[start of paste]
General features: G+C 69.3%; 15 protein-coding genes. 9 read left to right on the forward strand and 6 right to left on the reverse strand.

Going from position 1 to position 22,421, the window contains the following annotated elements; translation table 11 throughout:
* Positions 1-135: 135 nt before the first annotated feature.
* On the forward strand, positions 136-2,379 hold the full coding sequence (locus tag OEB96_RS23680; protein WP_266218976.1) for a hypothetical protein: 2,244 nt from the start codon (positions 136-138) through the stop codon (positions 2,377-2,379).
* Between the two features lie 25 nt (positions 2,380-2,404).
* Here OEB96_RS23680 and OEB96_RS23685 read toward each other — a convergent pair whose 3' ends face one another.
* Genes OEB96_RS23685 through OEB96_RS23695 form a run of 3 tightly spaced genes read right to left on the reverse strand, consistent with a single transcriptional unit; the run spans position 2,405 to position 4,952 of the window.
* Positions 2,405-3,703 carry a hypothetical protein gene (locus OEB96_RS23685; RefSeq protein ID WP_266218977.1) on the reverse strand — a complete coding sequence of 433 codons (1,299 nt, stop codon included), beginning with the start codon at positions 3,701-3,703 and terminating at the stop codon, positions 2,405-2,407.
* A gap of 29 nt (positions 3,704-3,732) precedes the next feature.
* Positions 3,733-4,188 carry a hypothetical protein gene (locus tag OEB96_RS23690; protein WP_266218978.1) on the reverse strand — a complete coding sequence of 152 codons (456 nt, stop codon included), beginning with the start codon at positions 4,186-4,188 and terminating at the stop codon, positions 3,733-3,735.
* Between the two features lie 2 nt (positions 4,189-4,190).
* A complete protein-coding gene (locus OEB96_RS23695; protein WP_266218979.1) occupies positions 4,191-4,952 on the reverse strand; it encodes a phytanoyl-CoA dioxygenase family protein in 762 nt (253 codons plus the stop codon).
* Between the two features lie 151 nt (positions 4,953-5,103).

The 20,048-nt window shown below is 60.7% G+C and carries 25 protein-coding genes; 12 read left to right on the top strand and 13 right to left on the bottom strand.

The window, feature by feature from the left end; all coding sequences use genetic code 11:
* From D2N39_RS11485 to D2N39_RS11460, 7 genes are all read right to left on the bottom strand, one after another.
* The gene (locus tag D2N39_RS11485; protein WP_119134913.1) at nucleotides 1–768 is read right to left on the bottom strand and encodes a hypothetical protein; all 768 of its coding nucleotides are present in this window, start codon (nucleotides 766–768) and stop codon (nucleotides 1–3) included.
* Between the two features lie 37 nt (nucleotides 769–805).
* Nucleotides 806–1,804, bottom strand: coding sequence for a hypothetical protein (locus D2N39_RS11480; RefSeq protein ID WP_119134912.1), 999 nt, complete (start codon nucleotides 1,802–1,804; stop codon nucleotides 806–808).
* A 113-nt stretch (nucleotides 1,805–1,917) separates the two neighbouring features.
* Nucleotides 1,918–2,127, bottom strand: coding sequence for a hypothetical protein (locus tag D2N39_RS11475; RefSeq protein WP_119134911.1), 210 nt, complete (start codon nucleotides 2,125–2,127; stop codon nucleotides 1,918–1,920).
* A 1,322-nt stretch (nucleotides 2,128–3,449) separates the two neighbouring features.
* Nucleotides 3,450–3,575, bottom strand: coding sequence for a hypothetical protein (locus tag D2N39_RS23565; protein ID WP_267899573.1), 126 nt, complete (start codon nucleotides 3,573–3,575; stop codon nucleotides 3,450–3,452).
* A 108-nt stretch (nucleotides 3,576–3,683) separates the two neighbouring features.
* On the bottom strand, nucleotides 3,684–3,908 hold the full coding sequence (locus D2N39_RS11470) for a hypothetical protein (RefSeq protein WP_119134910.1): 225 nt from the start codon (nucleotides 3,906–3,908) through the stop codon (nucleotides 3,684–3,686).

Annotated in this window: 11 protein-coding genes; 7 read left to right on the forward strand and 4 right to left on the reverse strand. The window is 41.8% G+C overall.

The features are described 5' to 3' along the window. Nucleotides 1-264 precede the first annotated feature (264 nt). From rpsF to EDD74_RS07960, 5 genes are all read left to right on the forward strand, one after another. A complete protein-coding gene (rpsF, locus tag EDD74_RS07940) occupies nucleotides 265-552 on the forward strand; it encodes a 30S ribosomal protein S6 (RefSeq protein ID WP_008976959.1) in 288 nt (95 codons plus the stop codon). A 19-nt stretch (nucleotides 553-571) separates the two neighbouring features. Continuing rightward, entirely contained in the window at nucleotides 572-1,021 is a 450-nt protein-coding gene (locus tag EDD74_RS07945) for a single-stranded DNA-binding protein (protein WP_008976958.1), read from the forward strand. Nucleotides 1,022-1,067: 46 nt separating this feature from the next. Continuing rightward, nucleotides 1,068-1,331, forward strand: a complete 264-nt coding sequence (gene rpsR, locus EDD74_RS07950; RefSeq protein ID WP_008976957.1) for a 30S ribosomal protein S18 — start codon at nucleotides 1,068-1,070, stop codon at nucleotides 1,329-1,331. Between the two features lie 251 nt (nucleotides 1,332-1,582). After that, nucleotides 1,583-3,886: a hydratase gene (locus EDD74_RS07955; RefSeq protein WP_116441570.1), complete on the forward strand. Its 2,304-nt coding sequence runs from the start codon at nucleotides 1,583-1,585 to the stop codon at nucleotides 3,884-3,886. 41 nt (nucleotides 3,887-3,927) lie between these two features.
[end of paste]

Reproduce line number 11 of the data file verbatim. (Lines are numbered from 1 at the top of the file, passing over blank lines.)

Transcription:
* Between the two features lie 2 nt (positions 4,189-4,190).